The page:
Sports photography ace Hamish Blair gets hands-on with the Canon EOS R3

Ash Barty taking a shot at the Australian Open
(Image credit: AP Photo / Hamish Blair)

Over the last few decades, Hamish Blair has travelled the world in pursuit of the biggest stories in live sport. Whether shooting the Olympic Games, Ashes cricket, Champions League soccer or the Commonwealth Games, he’s earned a stellar reputation for capturing the most high-pressure moments in sporting history.

Hamish’s career began at Sporting Pix, the Melbourne sports photography agency. 

“I suppose it was an informal apprenticeship,” he says. “I couriered film from sporting events, did film processing, editing and scanning.” 

He soon went full time, shooting everything from AFL to basketball, and travelled overseas to cover the 1998 Commonwealth Games in Kuala Lumpur.

New opportunities arose when Sporting Pix was sold to Getty Images in 1998, which saw Hamish spend a decade covering the Australian cricket team’s tours, as well as the Sydney summer Olympic Games. 

“In 2007, I transferred to London and spent four years working in the UK and Europe; shooting Premier League soccer, Wimbledon tennis and the Champions League final in Rome.”

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After returning to Melbourne in 2011, Hamish left Getty to become a freelance sports photographer. 

“The change from being on staff at an agency to working freelance was a big challenge. Not having the security of a regular salary is an adjustment that takes a lot of time to get used. However, it is also very rewarding to work for yourself.”

Challenges aside, Hamish quickly established himself as someone who media agencies could rely on to deliver the goods. Today he works alongside some of the biggest names in sports photography and shoots many of the highest profile games, matches and tournaments. He remains loyal to his roots, however, and the people he began his career alongside.

“Starting at Sporting Pix, the owner Tony Feder and staff photographer Stuart Milligan – both amazing photographers – had a huge impact in my early career. At Getty I worked with Mark Dadswell, who is also a brilliant photographer. While covering cricket, I have spent many long days shooting alongside the incredible Phil Hillyard and anyone who has seen his work knows just how good he is.”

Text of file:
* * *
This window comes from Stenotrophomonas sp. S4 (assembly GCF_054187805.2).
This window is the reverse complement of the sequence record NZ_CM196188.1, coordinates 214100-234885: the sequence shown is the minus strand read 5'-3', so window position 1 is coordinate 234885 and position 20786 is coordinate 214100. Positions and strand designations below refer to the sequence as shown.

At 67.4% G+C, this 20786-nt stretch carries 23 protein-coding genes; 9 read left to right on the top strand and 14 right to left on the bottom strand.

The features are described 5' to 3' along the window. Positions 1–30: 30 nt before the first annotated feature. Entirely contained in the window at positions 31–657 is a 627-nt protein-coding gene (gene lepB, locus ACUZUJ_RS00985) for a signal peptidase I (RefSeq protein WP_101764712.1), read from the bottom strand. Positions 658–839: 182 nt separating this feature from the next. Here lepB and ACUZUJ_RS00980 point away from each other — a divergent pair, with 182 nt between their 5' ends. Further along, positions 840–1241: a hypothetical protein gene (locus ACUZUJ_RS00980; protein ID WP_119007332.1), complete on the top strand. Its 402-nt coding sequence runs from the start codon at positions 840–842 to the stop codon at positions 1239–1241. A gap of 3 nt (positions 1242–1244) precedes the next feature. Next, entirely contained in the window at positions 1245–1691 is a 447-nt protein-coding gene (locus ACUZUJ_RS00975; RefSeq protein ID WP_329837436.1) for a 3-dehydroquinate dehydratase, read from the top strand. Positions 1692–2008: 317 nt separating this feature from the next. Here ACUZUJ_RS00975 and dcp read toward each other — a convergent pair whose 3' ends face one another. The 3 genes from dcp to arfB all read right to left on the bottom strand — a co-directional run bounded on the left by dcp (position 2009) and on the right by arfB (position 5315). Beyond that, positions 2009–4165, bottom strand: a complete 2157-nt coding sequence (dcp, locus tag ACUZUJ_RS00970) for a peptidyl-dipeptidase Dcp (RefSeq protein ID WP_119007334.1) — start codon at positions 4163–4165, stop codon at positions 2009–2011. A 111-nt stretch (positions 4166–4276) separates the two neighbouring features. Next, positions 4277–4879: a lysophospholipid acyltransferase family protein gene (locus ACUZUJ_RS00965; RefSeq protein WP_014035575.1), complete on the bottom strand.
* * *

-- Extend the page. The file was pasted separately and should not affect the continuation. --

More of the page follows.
Black and white photo of Rafael Nadal changing his shirt

Rafael Nadal (Spain) changes his shirt during a break in his quarterfinal match against Denis Shapovalov (Canada) | Canon EOS R3 and RF100-500mm f/4.5-7.1 L IS USM at 500mm, 1/1600 second, f7.1 and ISO 6400. (Image credit: AP Photo / Hamish Blair)

Tools of the trade

Having the right gear is vital to successful sports photography. Hamish typically relies on his Canon EOS 1D X DSLR bodies and an armoury of Canon zoom lenses. 

“At the moment I have the EF70-200mm f/2.8L IS III USM, EF200-400mm f/4.0L IS USM Extender 1.4x with the built-in teleconverter. I also have the EF16-35mm f/2.8L III USM wide-angle zoom and the EF24-105mm f/4.0L IS II USM standard zoom for situations where I need more versatility.”

As well as having the right equipment, Hamish says that it’s also essential to adopt a winning state of mind.

There are no reshoots in live sport, so when it happens you have to be ready!

Hamish Blair

“Patience and concentration are vital! For example, a cricket match can last all day, but the defining moment can happen in an instant.”

The tennis tournament was the first international sporting event in Australia since the release of the EOS R3 full-frame mirrorless camera where the Canon Professional team provided on-site CPS support to local and internationally accredited photographers. Hamish was loaned an EOS R3 to shoot with while freelancing for AP, making him one of the first pro photographers to put the new camera through its paces at a major international sports event.

Shadow of a tennis player on the court holding a red raquet

 Kwon Soon-woo (South Korea) serves in the late afternoon sun during his second round match against Denis Shapovalov (Canada) | Canon EOS R3 and RF100-500mm f/4.5-7.1 L IS USM at 500mm, 1/5000 second, f7.1 and ISO 400.  (Image credit: AP Photo / Hamish Blair)

It was also something of a first for Hamish, as it was the first time he had shot a major sporting event with a mirrorless camera. “It was amazing how quickly I adapted to these new features,” he says.

“It’s a remarkable camera. I have had very limited experience with mirrorless cameras, so the big initial difference I noticed was the electronic viewfinder. So, when taking photos, there is no reflex mirror lifting up to momentarily block the view. Along with the silent shutter, it initially felt like I wasn’t taking photos as I wasn’t receiving the feedback I was used to from 25+ years of shooting with SLRs. There is an option to add an artificial shutter sound, which I used for the first couple of days, but then I turned it off as I became a bit more used to the camera.”

“When shooting night matches where there wasn’t as much light, I used my EF200-400mm f/4.0 zoom with the RF mount adapter, and it performed faultlessly.”

A camera kit on a hard case with two Canon bodies and four lenses

Hamish Blair’s well-used sports photography kit – two Canon EOS-1D X bodies, the EF70-200mm f/2.8L IS III USM zoom, the EF200-400mm f/4.0 IS USM Extender 1.4X zoom, the EF24-105mm f/4.0L IS USM, and the EF16-35mm. (Image credit: AP Photo / Hamish Blair)

Mirrorless camera convert

Despite being a lifelong DSLR shooter, Hamish quickly felt at home with the mirrorless EOS R3 camera in his hands. And, as can be seen from his stunning images, he was quick to put the camera’s next-generation technology to work.